On the oyster coast

The view from the picnic area at Hog Island.

To celebrate a friend’s 30th birthday, the team headed out to the wild and rugged coastline near Point Reyes on Tomales Bay to consume large quantities of oysters.

It is unfortunate for me that most marine life is off limits. I have the appetite and constitution to consume and imbibe almost everything except for animals that swim, crawl or merely exist in the ocean. I have had my fill of trout, bass and catfish but for some reason when I have nibbled on delicacies such as sturgeon, salmon, swordfish and other such fare, my stomach revolts in a most unpleasant manner. I was not looking forward to oysters, but I was eager to get out to the coast.

I have always loved the drive out to the Sonoma or Marin county coastline. The drive is even more enjoyable this time of year during a day with an unsettled sky hung with heavy, gray clouds that occasionally part allowing brilliant rays of sunshine to drench hills that are a shade of green so vibrant it almost seems unnatural. The winding roads, gnarled coastal trees and large formations of gray rock dotting the many cow pastures make one feel as if you’re in another time and country even though Petaluma or Novato and traffic-jammed Highway 101 are almost just over the next hill.

After the pleasant drive, I had an immediate reminder as to why Christine and I don’t travel out to the coast much on food expeditions. As I stepped out of our car I was met with the nauseating smell of seafood emanating from piles of oyster shells that had been thrown on the Hog Island’s parking area. I can’t stand the smell, it’s a rotten, decayed odor that hovers over decrepit piers or bait shacks. I admit, for all my pretensions of loving the good life, I just can’t stomach the thought of eating some of the fishy things like oysters that other people love. I am resolved to try them at some point in my life, but on that particular day with a two-hour drive to get home, and the chance of digestive stress, I was not going to experiment.

If you do like oysters, I am told by many that Hog Island has wonderful oysters grown on site in the clean waters of Tomales Bay. Our group had rented two tables in the picnic area at Hog Island with wonderful views of the bay. Christine and I had brought along a bottle of sparkling rosé wine and a still rosé Syrah that she said paired well with the oysters. For myself, I had a ham and salami sandwich. (And frankly, it was a damn good sandwich.) Hog Island’s picnic area has grills available for warming oysters although you need to bring your own charcoal or buy some at the Hog Island store. Dogs are allowed and we brought CoCo our lab but you have to keep them on a leash.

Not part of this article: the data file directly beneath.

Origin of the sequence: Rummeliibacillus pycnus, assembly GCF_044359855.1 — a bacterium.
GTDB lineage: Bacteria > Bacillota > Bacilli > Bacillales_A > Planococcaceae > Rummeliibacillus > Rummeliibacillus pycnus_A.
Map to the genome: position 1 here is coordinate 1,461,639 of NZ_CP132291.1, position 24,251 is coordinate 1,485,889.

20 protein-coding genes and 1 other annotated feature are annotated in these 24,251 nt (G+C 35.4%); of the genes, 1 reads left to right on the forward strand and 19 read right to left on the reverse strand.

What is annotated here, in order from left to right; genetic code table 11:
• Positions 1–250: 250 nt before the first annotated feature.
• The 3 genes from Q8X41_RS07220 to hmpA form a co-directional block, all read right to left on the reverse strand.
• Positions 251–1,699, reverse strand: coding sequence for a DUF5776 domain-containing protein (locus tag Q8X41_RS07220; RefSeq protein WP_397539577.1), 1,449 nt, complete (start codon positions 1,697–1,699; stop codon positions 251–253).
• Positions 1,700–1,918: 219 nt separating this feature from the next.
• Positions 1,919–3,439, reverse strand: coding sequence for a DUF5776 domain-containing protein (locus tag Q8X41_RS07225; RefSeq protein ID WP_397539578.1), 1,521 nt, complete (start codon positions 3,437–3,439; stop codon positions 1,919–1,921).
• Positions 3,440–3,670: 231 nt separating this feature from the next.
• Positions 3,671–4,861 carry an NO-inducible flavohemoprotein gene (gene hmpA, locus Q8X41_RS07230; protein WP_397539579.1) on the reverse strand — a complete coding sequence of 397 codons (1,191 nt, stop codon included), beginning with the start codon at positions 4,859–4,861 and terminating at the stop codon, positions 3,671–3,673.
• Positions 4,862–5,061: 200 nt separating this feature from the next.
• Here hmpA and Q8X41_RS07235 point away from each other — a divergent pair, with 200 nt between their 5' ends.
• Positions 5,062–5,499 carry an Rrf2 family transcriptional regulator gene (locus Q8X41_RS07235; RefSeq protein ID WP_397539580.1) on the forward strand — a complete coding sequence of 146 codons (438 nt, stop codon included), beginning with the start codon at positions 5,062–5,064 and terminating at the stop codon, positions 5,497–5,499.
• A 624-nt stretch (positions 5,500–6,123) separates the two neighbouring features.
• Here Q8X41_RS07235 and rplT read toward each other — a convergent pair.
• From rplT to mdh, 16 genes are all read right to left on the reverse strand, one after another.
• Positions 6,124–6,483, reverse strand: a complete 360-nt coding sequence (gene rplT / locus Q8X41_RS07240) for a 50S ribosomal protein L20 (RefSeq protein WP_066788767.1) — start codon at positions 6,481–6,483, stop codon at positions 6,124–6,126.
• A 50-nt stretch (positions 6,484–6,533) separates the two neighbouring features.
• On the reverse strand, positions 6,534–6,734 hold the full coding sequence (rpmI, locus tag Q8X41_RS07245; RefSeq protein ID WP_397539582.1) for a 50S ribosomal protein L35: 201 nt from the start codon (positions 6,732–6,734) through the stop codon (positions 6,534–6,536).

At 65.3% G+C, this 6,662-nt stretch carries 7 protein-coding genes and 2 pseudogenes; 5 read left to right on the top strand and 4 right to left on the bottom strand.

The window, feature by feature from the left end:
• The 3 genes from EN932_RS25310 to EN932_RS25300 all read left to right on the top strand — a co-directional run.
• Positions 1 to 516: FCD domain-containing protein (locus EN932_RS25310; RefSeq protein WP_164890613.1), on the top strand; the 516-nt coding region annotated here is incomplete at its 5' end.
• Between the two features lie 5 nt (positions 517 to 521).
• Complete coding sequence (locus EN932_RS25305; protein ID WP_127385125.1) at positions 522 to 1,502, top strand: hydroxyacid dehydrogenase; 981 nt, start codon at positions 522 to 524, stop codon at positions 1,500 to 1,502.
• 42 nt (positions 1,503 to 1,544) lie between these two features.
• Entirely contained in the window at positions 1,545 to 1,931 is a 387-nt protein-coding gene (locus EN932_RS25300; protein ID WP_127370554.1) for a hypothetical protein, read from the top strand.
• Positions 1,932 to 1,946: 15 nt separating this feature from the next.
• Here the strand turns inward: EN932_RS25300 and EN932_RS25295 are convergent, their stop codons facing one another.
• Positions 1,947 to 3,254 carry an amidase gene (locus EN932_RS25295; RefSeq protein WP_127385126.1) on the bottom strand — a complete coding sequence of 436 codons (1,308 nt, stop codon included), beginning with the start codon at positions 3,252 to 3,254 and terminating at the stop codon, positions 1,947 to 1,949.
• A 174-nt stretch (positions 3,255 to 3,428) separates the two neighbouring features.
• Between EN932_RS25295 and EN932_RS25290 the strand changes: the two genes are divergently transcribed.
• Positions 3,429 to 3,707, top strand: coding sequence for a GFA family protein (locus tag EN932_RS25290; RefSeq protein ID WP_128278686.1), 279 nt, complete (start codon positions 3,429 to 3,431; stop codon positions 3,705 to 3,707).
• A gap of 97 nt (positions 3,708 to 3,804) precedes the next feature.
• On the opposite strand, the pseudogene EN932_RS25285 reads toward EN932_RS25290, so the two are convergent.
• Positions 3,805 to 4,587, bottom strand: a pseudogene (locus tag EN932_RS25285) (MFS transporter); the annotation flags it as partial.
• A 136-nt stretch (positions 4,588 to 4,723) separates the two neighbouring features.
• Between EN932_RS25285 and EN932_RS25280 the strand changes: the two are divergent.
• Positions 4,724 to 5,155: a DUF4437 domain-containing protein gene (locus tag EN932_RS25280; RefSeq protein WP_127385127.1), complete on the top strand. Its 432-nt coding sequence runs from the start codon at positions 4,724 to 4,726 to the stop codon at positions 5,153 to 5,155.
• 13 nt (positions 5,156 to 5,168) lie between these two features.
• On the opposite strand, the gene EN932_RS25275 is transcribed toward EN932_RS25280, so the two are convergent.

Shuck, slurp and repeat.

For most of the afternoon, our little picnic point was buffeted by cold winds coming off the water. Later in the day, however, the clouds opened up to reveal a blue sky and the sun. The sunshine and convivial atmosphere of oysters and an open fire made me feel as if I was back in Nantucket or some other glamorous destination. But then I thought, no, I’m on the beautiful California coast near Pt. Reyes. This is one of the most gorgeous areas in the country. One can find Hog Island oysters at the Ferry Building in San Francisco or at the Oxbow public market in Napa. A really fun experience though, even for an unhappy soul like myself for whom the delights of oysters are forbidden by a fickle stomach, is to visit the island first hand. I may not have enjoyed the oysters but I loved the beauty of the coast and the company of good friends.

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